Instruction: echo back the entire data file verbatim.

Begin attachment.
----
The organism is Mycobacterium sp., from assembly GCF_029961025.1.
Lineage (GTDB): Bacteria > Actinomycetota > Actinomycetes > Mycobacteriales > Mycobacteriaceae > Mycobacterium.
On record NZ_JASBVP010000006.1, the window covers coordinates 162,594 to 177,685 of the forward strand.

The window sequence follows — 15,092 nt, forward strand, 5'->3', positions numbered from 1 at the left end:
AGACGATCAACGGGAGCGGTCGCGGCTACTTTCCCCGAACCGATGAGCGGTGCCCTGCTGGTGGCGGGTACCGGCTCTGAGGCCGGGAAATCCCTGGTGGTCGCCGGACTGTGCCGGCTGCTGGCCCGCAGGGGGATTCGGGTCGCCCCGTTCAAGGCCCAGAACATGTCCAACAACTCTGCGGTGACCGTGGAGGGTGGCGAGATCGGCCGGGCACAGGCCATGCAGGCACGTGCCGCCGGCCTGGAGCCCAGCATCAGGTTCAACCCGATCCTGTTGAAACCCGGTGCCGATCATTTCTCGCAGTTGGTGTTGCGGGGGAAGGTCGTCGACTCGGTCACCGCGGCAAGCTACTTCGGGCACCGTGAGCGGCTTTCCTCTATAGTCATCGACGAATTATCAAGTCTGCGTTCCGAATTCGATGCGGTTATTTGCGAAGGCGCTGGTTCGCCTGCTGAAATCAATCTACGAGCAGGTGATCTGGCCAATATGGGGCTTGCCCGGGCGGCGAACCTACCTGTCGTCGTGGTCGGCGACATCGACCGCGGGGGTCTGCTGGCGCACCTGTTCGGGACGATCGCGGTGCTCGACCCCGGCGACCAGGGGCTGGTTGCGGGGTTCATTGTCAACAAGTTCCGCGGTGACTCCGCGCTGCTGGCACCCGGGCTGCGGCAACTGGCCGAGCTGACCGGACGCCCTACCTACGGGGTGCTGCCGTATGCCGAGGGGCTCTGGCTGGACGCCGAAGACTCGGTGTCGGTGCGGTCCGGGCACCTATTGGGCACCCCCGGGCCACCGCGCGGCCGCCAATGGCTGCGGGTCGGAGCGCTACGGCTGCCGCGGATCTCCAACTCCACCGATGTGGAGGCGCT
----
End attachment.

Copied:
The organism is Mycobacterium sp., from assembly GCF_029961025.1.
Lineage (GTDB): Bacteria > Actinomycetota > Actinomycetes > Mycobacteriales > Mycobacteriaceae > Mycobacterium.
On record NZ_JASBVP010000006.1, the window covers coordinates 162,594 to 177,685 of the forward strand.

The window sequence follows — 15,092 nt, forward strand, 5'->3', positions numbered from 1 at the left end:
AGACGATCAACGGGAGCGGTCGCGGCTACTTTCCCCGAACCGATGAGCGGTGCCCTGCTGGTGGCGGGTACCGGCTCTGAGGCCGGGAAATCCCTGGTGGTCGCCGGACTGTGCCGGCTGCTGGCCCGCAGGGGGATTCGGGTCGCCCCGTTCAAGGCCCAGAACATGTCCAACAACTCTGCGGTGACCGTGGAGGGTGGCGAGATCGGCCGGGCACAGGCCATGCAGGCACGTGCCGCCGGCCTGGAGCCCAGCATCAGGTTCAACCCGATCCTGTTGAAACCCGGTGCCGATCATTTCTCGCAGTTGGTGTTGCGGGGGAAGGTCGTCGACTCGGTCACCGCGGCAAGCTACTTCGGGCACCGTGAGCGGCTTTCCTCTATAGTCATCGACGAATTATCAAGTCTGCGTTCCGAATTCGATGCGGTTATTTGCGAAGGCGCTGGTTCGCCTGCTGAAATCAATCTACGAGCAGGTGATCTGGCCAATATGGGGCTTGCCCGGGCGGCGAACCTACCTGTCGTCGTGGTCGGCGACATCGACCGCGGGGGTCTGCTGGCGCACCTGTTCGGGACGATCGCGGTGCTCGACCCCGGCGACCAGGGGCTGGTTGCGGGGTTCATTGTCAACAAGTTCCGCGGTGACTCCGCGCTGCTGGCACCCGGGCTGCGGCAACTGGCCGAGCTGACCGGACGCCCTACCTACGGGGTGCTGCCGTATGCCGAGGGGCTCTGGCTGGACGCCGAAGACTCGGTGTCGGTGCGGTCCGGGCACCTATTGGGCACCCCCGGGCCACCGCGCGGCCGCCAATGGCTGCGGGTCGGAGCGCTACGGCTGCCGCGGATCTCCAACTCCACCGATGTGGAGGCGCT